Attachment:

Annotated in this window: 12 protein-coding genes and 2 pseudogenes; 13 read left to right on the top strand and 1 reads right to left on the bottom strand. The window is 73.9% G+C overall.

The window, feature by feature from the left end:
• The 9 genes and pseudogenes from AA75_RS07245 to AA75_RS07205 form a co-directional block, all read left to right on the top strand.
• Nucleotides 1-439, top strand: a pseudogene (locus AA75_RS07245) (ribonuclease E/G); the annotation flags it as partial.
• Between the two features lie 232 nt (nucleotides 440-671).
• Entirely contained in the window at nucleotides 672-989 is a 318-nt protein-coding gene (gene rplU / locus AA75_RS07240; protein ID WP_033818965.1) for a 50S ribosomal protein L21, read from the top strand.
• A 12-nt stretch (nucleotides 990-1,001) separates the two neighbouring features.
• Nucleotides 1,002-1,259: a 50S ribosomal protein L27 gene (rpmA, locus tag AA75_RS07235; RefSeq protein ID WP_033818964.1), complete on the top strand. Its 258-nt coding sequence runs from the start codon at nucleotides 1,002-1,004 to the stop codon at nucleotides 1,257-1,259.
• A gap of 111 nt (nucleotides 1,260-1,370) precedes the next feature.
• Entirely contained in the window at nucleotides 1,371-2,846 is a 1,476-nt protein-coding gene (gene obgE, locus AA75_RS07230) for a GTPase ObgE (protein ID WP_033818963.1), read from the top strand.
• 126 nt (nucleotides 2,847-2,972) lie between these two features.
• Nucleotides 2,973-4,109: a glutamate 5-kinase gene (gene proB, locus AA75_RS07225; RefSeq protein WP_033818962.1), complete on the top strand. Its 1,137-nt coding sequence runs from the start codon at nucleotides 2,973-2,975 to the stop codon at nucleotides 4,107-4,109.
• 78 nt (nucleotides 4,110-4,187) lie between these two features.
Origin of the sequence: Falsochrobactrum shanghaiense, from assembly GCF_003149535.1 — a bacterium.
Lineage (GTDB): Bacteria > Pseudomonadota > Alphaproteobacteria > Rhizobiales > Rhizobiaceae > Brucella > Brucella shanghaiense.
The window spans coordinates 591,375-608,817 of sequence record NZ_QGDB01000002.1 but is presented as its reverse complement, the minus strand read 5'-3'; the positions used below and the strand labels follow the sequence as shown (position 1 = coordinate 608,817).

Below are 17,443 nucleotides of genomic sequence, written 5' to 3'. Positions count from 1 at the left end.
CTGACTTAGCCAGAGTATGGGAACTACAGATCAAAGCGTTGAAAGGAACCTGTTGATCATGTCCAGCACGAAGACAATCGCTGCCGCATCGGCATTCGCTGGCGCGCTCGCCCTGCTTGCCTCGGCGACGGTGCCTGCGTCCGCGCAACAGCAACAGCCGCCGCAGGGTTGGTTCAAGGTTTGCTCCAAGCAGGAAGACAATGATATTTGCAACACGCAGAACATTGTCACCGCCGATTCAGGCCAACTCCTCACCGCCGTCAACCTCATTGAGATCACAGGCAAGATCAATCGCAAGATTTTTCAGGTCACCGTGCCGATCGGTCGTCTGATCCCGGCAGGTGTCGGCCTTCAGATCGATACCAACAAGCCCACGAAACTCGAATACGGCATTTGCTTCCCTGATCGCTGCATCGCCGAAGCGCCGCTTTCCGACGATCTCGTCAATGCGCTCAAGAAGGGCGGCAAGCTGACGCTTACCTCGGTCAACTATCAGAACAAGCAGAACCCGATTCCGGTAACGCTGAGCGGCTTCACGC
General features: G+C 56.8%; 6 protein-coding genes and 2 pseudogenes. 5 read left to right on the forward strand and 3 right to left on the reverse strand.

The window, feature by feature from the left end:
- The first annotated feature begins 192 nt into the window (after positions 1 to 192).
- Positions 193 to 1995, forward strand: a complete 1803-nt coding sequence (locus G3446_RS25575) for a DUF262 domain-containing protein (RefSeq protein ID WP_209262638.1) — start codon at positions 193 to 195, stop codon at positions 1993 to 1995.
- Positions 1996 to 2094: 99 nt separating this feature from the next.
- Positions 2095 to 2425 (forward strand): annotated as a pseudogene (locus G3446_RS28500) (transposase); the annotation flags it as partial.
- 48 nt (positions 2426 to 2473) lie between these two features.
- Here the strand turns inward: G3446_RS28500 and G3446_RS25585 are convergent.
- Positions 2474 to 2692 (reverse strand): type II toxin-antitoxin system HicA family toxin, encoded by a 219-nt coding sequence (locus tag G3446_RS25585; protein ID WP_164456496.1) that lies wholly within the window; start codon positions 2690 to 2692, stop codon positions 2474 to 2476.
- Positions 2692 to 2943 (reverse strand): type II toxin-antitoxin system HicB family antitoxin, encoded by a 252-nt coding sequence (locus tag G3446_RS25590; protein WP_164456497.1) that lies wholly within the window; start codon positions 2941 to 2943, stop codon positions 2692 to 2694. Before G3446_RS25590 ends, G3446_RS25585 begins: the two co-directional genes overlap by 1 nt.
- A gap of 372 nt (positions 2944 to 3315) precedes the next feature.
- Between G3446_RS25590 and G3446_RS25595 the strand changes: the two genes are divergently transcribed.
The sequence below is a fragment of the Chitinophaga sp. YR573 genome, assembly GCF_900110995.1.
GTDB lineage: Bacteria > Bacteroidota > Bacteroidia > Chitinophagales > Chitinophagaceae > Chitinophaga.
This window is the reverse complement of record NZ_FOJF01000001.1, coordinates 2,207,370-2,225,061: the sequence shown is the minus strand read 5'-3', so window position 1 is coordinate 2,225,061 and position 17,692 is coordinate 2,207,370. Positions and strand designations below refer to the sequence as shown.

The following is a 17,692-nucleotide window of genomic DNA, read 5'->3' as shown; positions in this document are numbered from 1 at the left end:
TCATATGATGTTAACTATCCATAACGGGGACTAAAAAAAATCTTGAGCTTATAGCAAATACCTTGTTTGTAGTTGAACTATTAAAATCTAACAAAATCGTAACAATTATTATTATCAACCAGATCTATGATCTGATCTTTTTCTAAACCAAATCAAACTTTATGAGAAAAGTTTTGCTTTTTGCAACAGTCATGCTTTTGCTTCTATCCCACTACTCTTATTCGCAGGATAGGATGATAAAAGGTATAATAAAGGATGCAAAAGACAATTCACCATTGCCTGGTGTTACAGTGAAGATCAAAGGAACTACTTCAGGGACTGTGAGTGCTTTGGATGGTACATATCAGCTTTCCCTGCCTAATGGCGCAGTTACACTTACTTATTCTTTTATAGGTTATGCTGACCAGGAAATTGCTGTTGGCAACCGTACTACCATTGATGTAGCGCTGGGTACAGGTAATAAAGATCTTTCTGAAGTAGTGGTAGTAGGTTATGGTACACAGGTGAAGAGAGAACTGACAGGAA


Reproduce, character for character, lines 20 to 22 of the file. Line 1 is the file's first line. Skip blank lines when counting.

The window, feature by feature from the left end:
- The first annotated feature begins 192 nt into the window (after positions 1 to 192).
- Positions 193 to 1995, forward strand: a complete 1803-nt coding sequence (locus G3446_RS25575) for a DUF262 domain-containing protein (RefSeq protein ID WP_209262638.1) — start codon at positions 193 to 195, stop codon at positions 1993 to 1995.